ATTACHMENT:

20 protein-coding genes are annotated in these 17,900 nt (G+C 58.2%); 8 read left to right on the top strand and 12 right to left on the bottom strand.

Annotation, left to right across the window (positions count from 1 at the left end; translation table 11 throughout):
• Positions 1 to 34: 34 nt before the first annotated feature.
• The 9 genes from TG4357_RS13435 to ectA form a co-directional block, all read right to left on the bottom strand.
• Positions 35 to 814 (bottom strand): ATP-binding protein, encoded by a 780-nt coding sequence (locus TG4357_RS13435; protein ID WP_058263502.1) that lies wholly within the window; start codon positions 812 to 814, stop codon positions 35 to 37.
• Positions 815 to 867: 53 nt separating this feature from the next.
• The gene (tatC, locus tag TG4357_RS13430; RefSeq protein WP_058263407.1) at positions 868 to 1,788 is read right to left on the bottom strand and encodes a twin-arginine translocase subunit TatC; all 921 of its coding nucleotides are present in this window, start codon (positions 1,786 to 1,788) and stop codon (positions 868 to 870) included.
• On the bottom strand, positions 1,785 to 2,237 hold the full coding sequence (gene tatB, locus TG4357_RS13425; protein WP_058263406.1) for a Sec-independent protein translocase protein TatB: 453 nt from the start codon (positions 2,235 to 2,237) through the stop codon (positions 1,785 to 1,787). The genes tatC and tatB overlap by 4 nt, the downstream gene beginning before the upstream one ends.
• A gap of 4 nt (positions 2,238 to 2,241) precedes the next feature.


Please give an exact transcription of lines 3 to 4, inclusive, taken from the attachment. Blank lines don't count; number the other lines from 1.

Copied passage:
• Positions 1 to 34: 34 nt before the first annotated feature.
• The 9 genes from TG4357_RS13435 to ectA form a co-directional block, all read right to left on the bottom strand.